Many animal rights activists want Denis Coderre out.
Yesterday evening, about 100 came to City Hall to voice their disapproval of the mayor’s politics against animals.
Since January, animal rights activists like Geneviève Goizioux and Stevan Harnad have been going to City Hall to voice their concerns about the city’s plan to hold a rodeo at the end of August.
The rodeo is being held as part of Montreal’s 375th celebrations.
“When you think of a rodeo, it’s just an animal in distress. That’s it.” said Goizioux. “For what? To take a beer? It’s so insensitive and inhumane.”
Both Goizioux and Hanard say that they have been receiving the same answer over and over—that the rodeo is happening whether they agree with it or not.
“[He says] ‘yes there are opinions on both sides of it, but the people who don’t like it don’t have to go,’” explained Harnad, who also works as editor-in-chief for the scientific journal Animal Sentience. “But we’re not talking about our tastes, we’re talking about the victims.”
Hanard argues that the rodeo is in contradiction with a law the province of Quebec passed last summer, which states that animals are to be considered sentient beings rather than property, and that because of this, fines can be given to those who are found to act cruelly towards animals.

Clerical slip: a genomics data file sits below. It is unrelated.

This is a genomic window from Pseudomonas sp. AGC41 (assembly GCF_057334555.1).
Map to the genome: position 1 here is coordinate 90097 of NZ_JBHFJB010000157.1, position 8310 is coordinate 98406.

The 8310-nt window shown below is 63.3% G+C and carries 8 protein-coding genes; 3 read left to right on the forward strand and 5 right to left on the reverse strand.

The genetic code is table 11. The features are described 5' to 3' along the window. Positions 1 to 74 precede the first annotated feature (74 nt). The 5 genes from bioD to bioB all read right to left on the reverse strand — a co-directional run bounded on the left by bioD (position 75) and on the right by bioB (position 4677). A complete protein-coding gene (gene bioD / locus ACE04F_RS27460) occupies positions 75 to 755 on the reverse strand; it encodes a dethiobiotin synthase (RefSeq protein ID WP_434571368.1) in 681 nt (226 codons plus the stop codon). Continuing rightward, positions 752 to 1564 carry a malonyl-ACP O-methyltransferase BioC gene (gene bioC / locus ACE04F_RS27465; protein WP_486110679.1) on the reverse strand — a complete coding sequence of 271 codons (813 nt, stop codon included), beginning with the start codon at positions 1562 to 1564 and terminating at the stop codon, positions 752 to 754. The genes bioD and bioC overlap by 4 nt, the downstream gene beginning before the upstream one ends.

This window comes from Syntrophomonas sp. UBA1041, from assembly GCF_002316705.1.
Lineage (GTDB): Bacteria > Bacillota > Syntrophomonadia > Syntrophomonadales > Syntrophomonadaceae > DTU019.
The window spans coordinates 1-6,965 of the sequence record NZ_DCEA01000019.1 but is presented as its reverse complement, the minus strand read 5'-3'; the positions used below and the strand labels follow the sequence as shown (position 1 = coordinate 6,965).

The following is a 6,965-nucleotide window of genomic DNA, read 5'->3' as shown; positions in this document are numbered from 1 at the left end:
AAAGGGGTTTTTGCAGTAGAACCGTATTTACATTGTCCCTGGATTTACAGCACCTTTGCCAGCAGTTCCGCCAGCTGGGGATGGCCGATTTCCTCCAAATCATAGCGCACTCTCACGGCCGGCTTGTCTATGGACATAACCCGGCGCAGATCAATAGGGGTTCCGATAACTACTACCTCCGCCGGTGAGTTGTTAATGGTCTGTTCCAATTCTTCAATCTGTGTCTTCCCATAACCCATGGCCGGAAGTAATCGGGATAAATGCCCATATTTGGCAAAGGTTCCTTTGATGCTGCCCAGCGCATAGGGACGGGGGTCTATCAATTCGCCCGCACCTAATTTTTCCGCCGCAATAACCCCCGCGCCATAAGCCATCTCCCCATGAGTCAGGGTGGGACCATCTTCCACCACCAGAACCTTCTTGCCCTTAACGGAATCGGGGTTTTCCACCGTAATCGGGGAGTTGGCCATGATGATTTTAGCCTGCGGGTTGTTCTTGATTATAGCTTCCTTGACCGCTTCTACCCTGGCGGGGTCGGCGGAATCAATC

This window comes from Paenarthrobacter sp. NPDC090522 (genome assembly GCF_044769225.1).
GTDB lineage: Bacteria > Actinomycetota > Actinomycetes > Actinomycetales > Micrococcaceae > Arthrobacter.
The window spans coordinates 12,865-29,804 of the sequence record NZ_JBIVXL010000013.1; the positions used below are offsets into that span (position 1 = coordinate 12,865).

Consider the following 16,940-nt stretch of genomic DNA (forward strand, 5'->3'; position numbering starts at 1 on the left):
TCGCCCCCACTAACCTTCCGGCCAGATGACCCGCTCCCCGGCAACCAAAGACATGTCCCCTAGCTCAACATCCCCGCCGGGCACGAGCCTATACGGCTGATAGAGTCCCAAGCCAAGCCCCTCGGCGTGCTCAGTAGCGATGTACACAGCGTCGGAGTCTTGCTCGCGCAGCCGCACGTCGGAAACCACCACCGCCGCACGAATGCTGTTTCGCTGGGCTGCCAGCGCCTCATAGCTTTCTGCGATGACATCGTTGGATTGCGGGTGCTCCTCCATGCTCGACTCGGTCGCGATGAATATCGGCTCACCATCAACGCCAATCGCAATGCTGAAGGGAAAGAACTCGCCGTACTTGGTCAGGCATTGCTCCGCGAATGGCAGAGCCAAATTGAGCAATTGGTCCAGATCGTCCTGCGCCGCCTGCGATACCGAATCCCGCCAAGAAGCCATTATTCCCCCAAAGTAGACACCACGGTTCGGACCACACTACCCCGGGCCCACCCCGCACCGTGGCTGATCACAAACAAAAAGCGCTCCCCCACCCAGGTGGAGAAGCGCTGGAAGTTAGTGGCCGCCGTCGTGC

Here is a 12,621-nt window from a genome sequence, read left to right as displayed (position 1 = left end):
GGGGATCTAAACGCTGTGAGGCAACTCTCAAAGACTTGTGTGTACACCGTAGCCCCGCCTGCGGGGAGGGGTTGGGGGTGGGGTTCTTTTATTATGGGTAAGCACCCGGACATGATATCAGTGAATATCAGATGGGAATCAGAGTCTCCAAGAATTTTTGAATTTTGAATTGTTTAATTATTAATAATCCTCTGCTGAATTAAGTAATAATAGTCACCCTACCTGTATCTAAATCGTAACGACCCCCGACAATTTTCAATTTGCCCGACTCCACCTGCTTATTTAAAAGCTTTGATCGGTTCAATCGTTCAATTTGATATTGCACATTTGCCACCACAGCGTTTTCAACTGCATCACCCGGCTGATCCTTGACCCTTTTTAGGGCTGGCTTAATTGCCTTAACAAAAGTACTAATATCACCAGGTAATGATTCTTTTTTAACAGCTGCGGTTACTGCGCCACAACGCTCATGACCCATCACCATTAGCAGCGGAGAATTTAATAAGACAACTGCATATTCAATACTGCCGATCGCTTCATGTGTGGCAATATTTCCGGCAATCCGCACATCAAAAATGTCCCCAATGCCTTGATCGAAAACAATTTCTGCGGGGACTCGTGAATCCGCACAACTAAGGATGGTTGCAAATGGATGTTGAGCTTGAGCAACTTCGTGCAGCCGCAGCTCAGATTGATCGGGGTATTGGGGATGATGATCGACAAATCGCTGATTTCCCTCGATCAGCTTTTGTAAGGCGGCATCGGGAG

“They’re terrified, they jump, they hurt themselves and oftentimes get killed,” said Harned, who highlighted that electrics prods are frequently used within rodeos.
The SCPA has launched a campaign against the rodeo. Their petition has gained close to 20,900 signatures on their campaign site. Harned also mentioned that 650 veterinarians from Quebec and Canada have signed in disapproval of the event. That petition has since been handed over to the mayor.
Instead, veterinary oversight for the rodeo has been handed over to the veterinarians employed by the same group that runs the annual Western Festival in Saint-Tite, Que.
“What they’re saying is their veterinarians who work for the Saint-Tite rodeo have been given full weight. Hundreds, thousands of veterinarians in the whole profession are being ignored,” said Harned.
Protesters also voiced their disapproval of the recent pit bull ban, and urged the city to discontinue the use of horse drawn caleche rides in the Old Port.
“It’s just physical discrimination,” said Goizioux. “They call them pit bulls because they want to scare people.”
Their group ended their march at the Bell Centre downtown.
Goizioux said that if the rodeo is not cancelled she will organize another protest for the day of the event.
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